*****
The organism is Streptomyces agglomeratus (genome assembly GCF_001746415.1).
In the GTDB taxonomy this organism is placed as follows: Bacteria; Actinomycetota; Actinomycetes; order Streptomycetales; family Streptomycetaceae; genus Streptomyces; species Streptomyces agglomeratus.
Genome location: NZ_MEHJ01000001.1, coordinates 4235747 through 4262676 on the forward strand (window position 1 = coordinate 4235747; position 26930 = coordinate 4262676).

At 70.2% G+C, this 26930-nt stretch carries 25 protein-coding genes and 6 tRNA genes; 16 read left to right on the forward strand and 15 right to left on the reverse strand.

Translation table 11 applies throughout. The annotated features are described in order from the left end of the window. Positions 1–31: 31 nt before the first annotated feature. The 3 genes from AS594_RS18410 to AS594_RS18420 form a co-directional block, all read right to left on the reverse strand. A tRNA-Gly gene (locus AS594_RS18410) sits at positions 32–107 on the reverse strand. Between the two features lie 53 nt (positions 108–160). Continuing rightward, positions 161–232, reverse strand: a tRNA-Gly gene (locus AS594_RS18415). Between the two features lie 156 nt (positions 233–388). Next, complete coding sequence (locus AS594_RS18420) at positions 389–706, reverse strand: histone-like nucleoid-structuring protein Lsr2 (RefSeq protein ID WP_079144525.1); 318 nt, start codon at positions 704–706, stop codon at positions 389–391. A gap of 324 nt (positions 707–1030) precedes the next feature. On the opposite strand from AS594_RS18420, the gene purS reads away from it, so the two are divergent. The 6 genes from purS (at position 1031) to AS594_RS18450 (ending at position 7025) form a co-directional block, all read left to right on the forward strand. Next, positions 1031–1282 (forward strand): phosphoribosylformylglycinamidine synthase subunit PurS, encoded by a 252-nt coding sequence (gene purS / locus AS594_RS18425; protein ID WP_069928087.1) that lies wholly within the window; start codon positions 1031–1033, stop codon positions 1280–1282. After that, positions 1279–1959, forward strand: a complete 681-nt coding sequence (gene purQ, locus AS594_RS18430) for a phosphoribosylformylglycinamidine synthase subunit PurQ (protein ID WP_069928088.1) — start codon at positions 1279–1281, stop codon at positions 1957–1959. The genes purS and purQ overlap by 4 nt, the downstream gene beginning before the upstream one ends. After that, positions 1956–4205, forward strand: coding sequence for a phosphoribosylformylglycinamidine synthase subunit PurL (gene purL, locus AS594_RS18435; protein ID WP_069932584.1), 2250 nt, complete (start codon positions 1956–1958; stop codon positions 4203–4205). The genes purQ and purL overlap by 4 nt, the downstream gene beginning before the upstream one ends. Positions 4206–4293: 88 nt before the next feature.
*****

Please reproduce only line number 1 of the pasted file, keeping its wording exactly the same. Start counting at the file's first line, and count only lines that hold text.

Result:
The organism is Streptomyces agglomeratus (genome assembly GCF_001746415.1).